Shanghai is the largest city in China and is a great destination for people who want to learn about Chinese culture. It is a vibrant place with plenty of entertainment, shopping and dining options.

The city is known for its towering skyscrapers and crowded streets. These things make it seem intimidating, but there are ways to navigate the city without becoming overwhelmed.

1. The Bund

The Bund is one of the most famous parts of Shanghai, located along the Huangpu River. It features a long stretch of waterfront and 52 historic Western-style buildings.

The historical buildings on the Bund are a reminder of the Western colonial influence on Shanghai. They have huge pillars and domes with heavy facades and clock towers.

Taking a walk along the Bund is a great way to explore and appreciate the rich history of this area. There are also plenty of shopping opportunities to enjoy. Among these are high-end designer boutiques, domestic brands and local eateries.

2. Oriental Pearl Tower

The Oriental Pearl Tower is one of the most iconic skyscrapers in Shanghai. Standing on the Lujiazui side of the Huangpu River, it makes for a stunning view.

The colossal emblematic tower, rising 468 meters above the city, is a symbol of Pudong’s path to modernization. It is the result of a design inspired by a poem in the Tang Dynasty that speaks of a pipa instrument making sprinkling sounds of large and small pearls falling on a jade plate.

A high-speed elevator takes you to the tower’s second big ‘ball’ where you can enjoy a delicious buffet meal and admire bird’s-eye views of Shanghai. Your 2-hour experience includes dinner and private return transfers from your central Shanghai hotel.

3. Shanghai Museum

The Shanghai Museum is one of the largest and most impressive museums in China. The collection contains 120,000 pieces of artefacts, including Chinese bronze ware, ceramics, calligraphy, painting and jade.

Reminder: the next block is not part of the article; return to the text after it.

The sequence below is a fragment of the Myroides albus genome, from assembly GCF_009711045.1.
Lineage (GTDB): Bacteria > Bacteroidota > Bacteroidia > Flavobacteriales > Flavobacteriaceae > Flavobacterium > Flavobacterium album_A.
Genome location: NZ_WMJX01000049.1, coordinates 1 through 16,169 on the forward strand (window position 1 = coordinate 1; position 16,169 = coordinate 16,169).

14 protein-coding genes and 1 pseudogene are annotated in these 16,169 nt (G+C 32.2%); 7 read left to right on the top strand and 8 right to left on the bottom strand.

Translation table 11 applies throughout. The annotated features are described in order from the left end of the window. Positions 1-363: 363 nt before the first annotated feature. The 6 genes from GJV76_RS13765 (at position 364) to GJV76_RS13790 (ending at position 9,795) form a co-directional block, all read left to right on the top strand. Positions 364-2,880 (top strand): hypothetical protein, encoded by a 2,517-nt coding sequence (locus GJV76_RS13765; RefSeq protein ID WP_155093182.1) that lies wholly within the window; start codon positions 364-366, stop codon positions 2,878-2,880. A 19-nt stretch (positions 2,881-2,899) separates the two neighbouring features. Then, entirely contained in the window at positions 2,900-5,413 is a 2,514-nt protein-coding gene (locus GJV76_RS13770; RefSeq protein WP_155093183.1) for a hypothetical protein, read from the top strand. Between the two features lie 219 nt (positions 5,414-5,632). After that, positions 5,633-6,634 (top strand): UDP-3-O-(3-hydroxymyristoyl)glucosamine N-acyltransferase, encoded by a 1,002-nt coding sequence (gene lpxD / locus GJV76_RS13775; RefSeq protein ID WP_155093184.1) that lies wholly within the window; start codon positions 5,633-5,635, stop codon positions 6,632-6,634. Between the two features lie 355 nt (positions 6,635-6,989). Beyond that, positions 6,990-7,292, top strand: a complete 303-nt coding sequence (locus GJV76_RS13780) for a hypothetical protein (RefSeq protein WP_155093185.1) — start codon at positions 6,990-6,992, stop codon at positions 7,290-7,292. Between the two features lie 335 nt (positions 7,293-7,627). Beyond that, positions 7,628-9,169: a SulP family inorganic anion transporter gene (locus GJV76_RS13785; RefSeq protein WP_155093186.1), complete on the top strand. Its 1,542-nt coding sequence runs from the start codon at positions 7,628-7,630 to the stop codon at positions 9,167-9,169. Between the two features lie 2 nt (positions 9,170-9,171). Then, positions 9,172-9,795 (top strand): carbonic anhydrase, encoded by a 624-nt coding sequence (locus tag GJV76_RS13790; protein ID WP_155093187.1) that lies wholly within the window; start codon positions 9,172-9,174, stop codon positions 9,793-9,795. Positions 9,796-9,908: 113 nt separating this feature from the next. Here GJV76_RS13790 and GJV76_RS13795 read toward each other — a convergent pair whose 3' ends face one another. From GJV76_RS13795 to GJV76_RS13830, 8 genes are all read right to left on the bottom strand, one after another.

The museum was founded in 1952, and it moved into the former Zhonghui Building on Henan Road in 1959. Then in 1992 the Shanghai municipal government allocated a piece of land in the People’s Square as its new site.

The museum has 11 galleries with a total of 39,200 square meters and is divided into several themes. These include Ancient Chinese Bronze, Sculpture, Ceramics, Painting, Calligraphy, Jade, Seals, and the Arts and Crafts of Minorities Nationalities.

4. Yuyuan Garden

Yuyuan Garden, a Ming Dynasty masterpiece designed and laid out by the wealthy Pan family in 1559, is renowned for its scenic beauty. The classical gardens include towering rockeries, graceful arches, glimmering pools and impressive carvings.

A leisurely stroll through the enchanting gardens will reveal hidden treasures, from clay sculptures to brick carvings and calligraphic art to paintings by famous artists. You can also spot inscriptions, couplets and other historical documents scattered around the grounds.

One of the highlights of Yuyuan Garden is its Great Rockery, which is 14 meters (about 50 feet) tall and has 72 holes. It was built from thousands of tons of rocks and is the oldest and highest rockery south of the Yangtze River. It is a popular spot for tourists to enjoy a cup of tea.

5. Huxi Mosque

The Huxi Mosque (literally, West Shanghai Mosque) is one of the most famous mosques in Shanghai and it is located in Putuo District. This place of worship was first built in 1917, then reconstructed in 1925.

This mosque is surrounded by a rectangular courtyard on the east side, with a three-story Chinese style-building that houses a lecture room, offices, library, reading room, sermon room and ablution facilities.

This mosque is also a popular place for Muslim worshippers from around China to gather and take part in prayer. There are many high ranking government officials, prestigious people from Islamic countries and foreign Muslims who visit the mosque to take part in prayers.